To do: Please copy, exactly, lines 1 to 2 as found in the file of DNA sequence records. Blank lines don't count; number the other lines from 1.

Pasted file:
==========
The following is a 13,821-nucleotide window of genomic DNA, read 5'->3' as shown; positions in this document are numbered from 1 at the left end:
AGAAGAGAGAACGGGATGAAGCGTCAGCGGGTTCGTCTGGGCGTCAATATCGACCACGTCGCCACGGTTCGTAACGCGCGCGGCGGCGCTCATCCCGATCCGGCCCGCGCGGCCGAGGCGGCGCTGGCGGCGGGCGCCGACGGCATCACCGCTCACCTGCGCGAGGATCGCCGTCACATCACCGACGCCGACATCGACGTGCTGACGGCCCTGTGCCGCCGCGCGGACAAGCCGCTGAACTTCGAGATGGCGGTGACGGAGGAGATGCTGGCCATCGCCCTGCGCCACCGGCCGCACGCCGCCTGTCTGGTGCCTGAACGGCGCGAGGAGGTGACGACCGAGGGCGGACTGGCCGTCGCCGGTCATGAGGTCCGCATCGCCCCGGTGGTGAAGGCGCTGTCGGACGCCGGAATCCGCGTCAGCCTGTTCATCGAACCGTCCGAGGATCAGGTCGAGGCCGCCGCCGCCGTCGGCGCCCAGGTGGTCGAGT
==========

The following is a 13,821-nucleotide window of genomic DNA, read 5'->3' as shown; positions in this document are numbered from 1 at the left end:
AGAAGAGAGAACGGGATGAAGCGTCAGCGGGTTCGTCTGGGCGTCAATATCGACCACGTCGCCACGGTTCGTAACGCGCGCGGCGGCGCTCATCCCGATCCGGCCCGCGCGGCCGAGGCGGCGCTGGCGGCGGGCGCCGACGGCATCACCGCTCACCTGCGCGAGGATCGCCGTCACATCACCGACGCCGACATCGACGTGCTGACGGCCCTGTGCCGCCGCGCGGACAAGCCGCTGAACTTCGAGATGGCGGTGACGGAGGAGATGCTGGCCATCGCCCTGCGCCACCGGCCGCACGCCGCCTGTCTGGTGCCTGAACGGCGCGAGGAGGTGACGACCGAGGGCGGACTGGCCGTCGCCGGTCATGAGGTCCGCATCGCCCCGGTGGTGAAGGCGCTGTCGGACGCCGGAATCCGCGTCAGCCTGTTCATCGAACCGTCCGAGGATCAGGTCGAGGCCGCCGCCGCCGTCGGCGCCCAGGTGGTCGAGT